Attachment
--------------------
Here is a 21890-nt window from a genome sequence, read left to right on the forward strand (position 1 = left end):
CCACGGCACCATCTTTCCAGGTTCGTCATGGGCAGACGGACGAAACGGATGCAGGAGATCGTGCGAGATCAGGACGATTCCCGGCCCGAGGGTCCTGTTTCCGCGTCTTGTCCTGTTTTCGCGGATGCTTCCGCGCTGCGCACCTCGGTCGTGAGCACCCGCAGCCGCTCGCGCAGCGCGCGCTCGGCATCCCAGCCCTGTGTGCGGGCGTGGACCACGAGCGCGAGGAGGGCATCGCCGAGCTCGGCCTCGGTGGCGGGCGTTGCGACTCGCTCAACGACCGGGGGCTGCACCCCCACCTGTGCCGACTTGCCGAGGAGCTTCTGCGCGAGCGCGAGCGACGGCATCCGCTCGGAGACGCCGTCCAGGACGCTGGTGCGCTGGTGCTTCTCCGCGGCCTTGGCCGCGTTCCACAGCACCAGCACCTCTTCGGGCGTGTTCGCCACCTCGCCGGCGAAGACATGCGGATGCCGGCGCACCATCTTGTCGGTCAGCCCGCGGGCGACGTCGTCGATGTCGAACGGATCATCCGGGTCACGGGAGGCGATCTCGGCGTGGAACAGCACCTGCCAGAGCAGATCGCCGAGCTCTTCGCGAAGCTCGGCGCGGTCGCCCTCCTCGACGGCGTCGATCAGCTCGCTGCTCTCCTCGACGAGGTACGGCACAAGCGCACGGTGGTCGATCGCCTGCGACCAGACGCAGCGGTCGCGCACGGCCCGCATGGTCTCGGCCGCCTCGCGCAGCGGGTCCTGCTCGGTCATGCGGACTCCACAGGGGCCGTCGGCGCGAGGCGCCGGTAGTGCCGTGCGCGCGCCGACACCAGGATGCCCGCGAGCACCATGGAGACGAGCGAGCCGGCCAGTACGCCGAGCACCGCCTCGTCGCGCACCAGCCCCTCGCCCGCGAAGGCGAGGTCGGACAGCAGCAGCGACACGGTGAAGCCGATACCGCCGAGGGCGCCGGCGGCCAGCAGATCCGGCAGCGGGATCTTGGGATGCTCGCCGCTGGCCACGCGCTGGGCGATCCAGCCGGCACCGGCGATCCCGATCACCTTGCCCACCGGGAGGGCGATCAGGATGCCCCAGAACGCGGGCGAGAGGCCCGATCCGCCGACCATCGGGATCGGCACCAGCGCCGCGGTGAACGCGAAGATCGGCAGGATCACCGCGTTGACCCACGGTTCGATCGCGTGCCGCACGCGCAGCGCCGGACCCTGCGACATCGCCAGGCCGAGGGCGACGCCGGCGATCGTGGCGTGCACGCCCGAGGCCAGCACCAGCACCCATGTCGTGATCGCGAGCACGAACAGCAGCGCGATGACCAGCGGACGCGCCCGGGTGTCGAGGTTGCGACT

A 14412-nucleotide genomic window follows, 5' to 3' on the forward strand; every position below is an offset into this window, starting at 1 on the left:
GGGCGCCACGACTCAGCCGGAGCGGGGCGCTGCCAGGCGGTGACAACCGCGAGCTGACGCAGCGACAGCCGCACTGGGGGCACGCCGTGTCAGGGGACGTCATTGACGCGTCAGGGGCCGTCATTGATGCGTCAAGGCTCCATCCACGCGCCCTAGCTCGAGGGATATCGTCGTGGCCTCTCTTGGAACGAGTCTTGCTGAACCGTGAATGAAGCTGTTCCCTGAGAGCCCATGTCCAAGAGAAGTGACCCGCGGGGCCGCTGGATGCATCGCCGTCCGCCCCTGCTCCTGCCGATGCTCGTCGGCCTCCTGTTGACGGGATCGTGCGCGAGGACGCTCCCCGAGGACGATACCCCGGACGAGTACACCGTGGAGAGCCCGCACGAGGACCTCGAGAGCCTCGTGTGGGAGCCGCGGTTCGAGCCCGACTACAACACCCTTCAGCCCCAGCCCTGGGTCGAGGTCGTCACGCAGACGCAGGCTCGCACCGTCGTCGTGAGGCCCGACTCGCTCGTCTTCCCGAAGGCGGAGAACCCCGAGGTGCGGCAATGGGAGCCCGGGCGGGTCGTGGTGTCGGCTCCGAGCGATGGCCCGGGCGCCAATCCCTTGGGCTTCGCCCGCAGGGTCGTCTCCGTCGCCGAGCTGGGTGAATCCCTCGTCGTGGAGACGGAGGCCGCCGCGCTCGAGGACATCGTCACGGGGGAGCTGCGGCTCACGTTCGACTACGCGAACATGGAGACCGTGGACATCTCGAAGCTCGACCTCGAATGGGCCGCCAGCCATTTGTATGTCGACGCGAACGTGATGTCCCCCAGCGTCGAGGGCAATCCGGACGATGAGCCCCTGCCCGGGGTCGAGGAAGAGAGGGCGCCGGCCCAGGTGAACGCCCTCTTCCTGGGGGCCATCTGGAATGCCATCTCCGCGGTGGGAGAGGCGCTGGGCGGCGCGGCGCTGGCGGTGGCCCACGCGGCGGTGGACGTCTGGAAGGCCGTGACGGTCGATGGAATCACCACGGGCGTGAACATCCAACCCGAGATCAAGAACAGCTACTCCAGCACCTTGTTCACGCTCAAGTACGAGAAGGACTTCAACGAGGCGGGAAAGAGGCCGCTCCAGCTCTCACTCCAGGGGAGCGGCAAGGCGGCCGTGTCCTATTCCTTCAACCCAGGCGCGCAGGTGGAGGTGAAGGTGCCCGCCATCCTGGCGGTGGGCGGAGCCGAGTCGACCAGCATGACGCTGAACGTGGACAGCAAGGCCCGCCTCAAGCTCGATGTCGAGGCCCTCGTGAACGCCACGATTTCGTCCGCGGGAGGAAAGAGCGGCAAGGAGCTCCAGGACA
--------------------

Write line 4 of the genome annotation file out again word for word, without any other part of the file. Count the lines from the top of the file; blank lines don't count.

GGGCGCCACGACTCAGCCGGAGCGGGGCGCTGCCAGGCGGTGACAACCGCGAGCTGACGCAGCGACAGCCGCACTGGGGGCACGCCGTGTCAGGGGACGTCATTGACGCGTCAGGGGCCGTCATTGATGCGTCAAGGCTCCATCCACGCGCCCTAGCTCGAGGGATATCGTCGTGGCCTCTCTTGGAACGAGTCTTGCTGAACCGTGAATGAAGCTGTTCCCTGAGAGCCCATGTCCAAGAGAAGTGACCCGCGGGGCCGCTGGATGCATCGCCGTCCGCCCCTGCTCCTGCCGATGCTCGTCGGCCTCCTGTTGACGGGATCGTGCGCGAGGACGCTCCCCGAGGACGATACCCCGGACGAGTACACCGTGGAGAGCCCGCACGAGGACCTCGAGAGCCTCGTGTGGGAGCCGCGGTTCGAGCCCGACTACAACACCCTTCAGCCCCAGCCCTGGGTCGAGGTCGTCACGCAGACGCAGGCTCGCACCGTCGTCGTGAGGCCCGACTCGCTCGTCTTCCCGAAGGCGGAGAACCCCGAGGTGCGGCAATGGGAGCCCGGGCGGGTCGTGGTGTCGGCTCCGAGCGATGGCCCGGGCGCCAATCCCTTGGGCTTCGCCCGCAGGGTCGTCTCCGTCGCCGAGCTGGGTGAATCCCTCGTCGTGGAGACGGAGGCCGCCGCGCTCGAGGACATCGTCACGGGGGAGCTGCGGCTCACGTTCGACTACGCGAACATGGAGACCGTGGACATCTCGAAGCTCGACCTCGAATGGGCCGCCAGCCATTTGTATGTCGACGCGAACGTGATGTCCCCCAGCGTCGAGGGCAATCCGGACGATGAGCCCCTGCCCGGGGTCGAGGAAGAGAGGGCGCCGGCCCAGGTGAACGCCCTCTTCCTGGGGGCCATCTGGAATGCCATCTCCGCGGTGGGAGAGGCGCTGGGCGGCGCGGCGCTGGCGGTGGCCCACGCGGCGGTGGACGTCTGGAAGGCCGTGACGGTCGATGGAATCACCACGGGCGTGAACATCCAACCCGAGATCAAGAACAGCTACTCCAGCACCTTGTTCACGCTCAAGTACGAGAAGGACTTCAACGAGGCGGGAAAGAGGCCGCTCCAGCTCTCACTCCAGGGGAGCGGCAAGGCGGCCGTGTCCTATTCCTTCAACCCAGGCGCGCAGGTGGAGGTGAAGGTGCCCGCCATCCTGGCGGTGGGCGGAGCCGAGTCGACCAGCATGACGCTGAACGTGGACAGCAAGGCCCGCCTCAAGCTCGATGTCGAGGCCCTCGTGAACGCCACGATTTCGTCCGCGGGAGGAAAGAGCGGCAAGGAGCTCCAGGACA